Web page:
The Education Trust, a national nonprofit that works to close the gaps in opportunity and achievement for all students, pre-K through college, is turning the spotlight on the funding shortcomings of state and local governments. 

Their new report titled,” Equal Is Not Good Enough,” and a companion interactive data tool, reveals how districts with the most students of color, students from low-income backgrounds, and English learners are still getting the short end of the stick.  

The report uses data from the U.S. Census Bureau’s school district finance survey and newly collected data on spending in schools. 

The data shows what parents, teachers, and community members already know: students living in poverty or whose first language is not English continue to be deprived of equal funding — ultimately impacting their overall student experience. 

“This analysis confirms what we already know: Students of color and students from low-income backgrounds continue to be short-changed,” said Denise Forte, CEO of Education Trust. “We shouldn’t be surprised that students who attend underfunded schools don’t perform as well as their peers on national and state assessments.”

The colorful interactive data tool presents a map of all 50 states, each categorized according to how high-need districts — meaning areas with the largest number of students from low-income backgrounds, students of color, and English learners — are funded. 

States in olive green represent the highest-need districts that receive at least 40% more state and local funds than the lowest-need districts. Neon green represents the highest-need districts receiving between 10% and 40% more than the lowest-need districts. Blue states reflect the highest-need districts receiving between 10% and 40% more than the lowest-need districts, and red states are those that deprive the highest-need districts — giving them at least 10% less state and local funding than the lowest-need districts.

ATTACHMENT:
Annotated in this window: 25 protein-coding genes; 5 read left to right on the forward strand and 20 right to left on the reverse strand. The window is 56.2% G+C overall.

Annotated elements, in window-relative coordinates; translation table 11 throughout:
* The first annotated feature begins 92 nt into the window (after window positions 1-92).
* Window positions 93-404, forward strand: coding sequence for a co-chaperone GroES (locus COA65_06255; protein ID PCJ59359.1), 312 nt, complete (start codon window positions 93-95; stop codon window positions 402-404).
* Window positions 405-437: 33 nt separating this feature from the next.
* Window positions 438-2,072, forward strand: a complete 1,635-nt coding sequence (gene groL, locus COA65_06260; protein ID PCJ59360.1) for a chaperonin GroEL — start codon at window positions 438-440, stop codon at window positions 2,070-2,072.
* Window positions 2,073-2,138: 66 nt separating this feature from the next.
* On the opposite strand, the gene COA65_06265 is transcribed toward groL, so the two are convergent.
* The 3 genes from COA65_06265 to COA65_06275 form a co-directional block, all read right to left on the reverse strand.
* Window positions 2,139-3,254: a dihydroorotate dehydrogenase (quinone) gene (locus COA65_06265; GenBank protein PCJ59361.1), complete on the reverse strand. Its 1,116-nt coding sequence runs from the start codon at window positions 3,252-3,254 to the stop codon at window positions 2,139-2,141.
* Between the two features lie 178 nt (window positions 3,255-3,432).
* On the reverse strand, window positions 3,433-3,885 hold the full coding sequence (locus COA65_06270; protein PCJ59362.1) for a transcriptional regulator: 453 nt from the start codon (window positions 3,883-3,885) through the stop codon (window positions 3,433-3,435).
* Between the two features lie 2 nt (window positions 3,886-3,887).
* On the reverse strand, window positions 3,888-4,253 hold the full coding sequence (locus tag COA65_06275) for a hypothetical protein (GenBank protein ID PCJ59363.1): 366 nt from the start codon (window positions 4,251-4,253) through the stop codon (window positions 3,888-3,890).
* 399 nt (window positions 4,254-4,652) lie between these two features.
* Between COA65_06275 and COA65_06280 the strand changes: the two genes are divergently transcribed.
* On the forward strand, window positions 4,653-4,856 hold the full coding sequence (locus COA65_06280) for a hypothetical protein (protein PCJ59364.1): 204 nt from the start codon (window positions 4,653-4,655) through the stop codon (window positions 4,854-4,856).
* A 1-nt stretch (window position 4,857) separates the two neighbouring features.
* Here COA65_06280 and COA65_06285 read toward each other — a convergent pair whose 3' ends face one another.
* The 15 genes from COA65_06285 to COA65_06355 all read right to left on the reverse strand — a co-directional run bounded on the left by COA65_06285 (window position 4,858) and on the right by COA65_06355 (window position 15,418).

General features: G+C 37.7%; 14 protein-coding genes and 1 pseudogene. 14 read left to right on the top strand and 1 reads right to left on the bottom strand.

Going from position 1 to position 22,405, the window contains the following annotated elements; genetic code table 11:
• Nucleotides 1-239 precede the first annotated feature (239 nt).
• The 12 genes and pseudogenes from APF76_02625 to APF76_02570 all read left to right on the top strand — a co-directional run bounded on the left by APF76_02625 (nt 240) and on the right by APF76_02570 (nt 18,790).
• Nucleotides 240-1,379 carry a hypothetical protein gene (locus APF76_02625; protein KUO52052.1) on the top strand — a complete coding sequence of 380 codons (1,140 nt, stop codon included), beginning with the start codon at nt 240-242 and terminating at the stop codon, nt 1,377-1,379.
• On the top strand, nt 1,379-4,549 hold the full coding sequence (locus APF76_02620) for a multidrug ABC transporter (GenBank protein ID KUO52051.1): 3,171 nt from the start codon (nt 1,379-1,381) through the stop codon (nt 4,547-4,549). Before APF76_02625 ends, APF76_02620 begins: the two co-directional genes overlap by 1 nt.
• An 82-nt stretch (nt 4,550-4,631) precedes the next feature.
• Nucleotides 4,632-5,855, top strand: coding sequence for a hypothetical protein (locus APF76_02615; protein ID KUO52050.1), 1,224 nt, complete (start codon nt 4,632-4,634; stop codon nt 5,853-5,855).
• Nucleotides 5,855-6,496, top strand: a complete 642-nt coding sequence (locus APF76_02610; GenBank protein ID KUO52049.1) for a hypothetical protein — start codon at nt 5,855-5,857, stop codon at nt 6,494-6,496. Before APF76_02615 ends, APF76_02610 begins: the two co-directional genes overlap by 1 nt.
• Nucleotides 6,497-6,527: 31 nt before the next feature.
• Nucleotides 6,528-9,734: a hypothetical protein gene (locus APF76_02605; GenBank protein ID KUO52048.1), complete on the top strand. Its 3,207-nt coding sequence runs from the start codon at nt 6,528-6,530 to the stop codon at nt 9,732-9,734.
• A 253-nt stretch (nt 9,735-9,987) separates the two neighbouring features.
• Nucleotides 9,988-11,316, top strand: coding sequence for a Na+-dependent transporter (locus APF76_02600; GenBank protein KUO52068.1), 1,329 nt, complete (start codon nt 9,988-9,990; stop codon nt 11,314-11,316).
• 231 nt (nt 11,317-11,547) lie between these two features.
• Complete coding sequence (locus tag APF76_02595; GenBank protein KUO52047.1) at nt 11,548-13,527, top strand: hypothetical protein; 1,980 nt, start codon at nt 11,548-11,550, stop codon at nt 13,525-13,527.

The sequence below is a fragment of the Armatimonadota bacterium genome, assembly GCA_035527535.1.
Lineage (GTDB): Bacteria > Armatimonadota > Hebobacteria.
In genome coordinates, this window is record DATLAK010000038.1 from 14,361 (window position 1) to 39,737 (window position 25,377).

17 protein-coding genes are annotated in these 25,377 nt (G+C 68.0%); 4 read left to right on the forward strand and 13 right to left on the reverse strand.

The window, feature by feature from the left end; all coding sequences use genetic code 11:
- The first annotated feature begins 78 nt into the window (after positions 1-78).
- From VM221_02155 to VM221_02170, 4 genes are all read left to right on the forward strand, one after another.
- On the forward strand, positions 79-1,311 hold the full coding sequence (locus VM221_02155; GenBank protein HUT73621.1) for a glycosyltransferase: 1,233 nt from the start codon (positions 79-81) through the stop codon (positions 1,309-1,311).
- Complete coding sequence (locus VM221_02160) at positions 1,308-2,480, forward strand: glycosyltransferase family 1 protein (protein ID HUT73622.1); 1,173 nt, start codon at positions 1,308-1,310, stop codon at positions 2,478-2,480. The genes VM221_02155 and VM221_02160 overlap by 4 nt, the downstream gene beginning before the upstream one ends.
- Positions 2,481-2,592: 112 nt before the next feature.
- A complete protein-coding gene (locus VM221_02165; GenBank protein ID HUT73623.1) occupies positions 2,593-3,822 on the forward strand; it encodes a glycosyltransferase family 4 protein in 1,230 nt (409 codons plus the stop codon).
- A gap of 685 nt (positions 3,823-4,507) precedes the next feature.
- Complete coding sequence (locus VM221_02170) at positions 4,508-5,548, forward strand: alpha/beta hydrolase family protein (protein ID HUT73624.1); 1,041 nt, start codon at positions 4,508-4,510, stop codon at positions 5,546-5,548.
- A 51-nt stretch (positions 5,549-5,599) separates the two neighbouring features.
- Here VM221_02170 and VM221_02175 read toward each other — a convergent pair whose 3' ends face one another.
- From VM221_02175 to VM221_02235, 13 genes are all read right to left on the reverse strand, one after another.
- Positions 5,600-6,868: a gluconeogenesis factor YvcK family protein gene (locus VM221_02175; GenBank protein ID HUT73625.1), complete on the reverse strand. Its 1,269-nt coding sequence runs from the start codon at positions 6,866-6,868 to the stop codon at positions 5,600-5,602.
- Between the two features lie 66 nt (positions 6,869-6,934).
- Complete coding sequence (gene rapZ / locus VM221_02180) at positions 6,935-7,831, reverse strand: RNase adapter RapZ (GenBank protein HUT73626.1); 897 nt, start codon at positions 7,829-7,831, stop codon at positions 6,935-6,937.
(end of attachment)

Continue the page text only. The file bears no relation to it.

The appropriate state and local funding given to districts directly impacts their ability to provide extended learning time, targeted intensive learning, and establish strong relationships with their teachers

Part of the data visualization shows how each state’s color changes depending on which demographic you’re looking at. Some states fall short of providing equitable funding to one group, forcing their state to show up as red, while in another category, they provide the same amount of revenue, tipping the states’ scale to blue.

For example, in Texas, districts with the most students from low-income backgrounds, students of color, and English learners receive less local and state revenue than districts serving the least of each of those populations.

Although Texas provides less funding to districts with the highest needs – putting them in a red category across the board – states like Missouri, for example, fluctuate in funding to high-need districts, in turn 

In Missouri, districts with the most English learners receive 13% more state and local revenue, but high-poverty districts receive 8% less state and local venue. 

“Money matters, and how much a school has affects student outcomes,“ Ivy Morgan, director of P-12 data and analytics at Ed Trust said. “Yet, school districts and schools that serve large populations of students from low-income backgrounds, students of color, and English learners continue to receive less funding.” 

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